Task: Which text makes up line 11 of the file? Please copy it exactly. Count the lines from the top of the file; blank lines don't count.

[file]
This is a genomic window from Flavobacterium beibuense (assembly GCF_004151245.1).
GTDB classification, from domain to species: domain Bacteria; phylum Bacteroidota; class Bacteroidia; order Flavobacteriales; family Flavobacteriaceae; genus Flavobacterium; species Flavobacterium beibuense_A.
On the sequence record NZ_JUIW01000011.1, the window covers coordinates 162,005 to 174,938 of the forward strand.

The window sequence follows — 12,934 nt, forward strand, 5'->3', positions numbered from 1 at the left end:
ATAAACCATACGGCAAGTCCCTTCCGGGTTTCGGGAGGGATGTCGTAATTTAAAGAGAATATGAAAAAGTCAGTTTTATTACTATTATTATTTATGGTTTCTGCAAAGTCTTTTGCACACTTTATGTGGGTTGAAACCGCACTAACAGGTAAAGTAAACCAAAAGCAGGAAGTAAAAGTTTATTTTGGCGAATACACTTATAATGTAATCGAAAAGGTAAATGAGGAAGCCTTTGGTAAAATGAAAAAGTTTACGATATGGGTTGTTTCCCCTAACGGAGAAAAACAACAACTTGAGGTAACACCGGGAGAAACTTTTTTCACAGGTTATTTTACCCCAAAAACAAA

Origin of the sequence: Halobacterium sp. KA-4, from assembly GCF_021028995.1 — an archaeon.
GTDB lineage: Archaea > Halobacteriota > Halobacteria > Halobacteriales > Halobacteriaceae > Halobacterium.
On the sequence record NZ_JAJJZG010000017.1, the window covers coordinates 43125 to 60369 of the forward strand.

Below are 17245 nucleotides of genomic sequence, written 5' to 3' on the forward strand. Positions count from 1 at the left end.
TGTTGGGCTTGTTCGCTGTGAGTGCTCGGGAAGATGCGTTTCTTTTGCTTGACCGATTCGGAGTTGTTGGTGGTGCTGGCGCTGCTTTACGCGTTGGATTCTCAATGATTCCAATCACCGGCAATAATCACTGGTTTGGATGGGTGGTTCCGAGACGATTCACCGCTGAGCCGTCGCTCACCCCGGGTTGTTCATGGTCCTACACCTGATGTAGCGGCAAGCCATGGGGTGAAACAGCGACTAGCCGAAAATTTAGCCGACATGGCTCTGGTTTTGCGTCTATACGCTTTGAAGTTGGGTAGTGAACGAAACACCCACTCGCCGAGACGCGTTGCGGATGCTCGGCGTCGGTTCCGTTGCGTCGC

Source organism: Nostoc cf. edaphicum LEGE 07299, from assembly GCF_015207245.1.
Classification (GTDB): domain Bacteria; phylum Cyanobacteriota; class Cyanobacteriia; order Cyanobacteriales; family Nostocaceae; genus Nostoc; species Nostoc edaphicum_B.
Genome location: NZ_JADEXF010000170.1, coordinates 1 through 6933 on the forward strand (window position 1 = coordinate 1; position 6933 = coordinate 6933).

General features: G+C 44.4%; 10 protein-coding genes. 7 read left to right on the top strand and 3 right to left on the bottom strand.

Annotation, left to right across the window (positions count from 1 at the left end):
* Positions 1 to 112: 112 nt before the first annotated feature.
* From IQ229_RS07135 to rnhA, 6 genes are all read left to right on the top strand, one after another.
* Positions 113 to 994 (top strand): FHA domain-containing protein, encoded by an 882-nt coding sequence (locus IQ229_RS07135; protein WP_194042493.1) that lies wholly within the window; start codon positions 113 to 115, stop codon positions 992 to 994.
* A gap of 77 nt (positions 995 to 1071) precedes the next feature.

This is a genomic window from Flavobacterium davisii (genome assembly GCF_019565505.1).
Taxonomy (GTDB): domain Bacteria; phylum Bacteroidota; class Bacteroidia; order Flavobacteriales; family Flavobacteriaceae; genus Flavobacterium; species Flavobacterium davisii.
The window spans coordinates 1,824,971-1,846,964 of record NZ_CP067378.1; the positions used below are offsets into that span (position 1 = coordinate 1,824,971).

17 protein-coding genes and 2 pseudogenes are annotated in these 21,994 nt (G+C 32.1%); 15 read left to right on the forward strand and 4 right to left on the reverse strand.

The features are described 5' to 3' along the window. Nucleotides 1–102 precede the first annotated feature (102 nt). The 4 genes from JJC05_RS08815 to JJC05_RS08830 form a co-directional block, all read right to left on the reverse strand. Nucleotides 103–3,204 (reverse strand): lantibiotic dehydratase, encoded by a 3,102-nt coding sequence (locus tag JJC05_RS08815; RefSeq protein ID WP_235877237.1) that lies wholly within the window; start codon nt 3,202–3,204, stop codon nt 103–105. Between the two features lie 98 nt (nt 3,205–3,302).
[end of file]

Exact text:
Source organism: Nostoc cf. edaphicum LEGE 07299, from assembly GCF_015207245.1.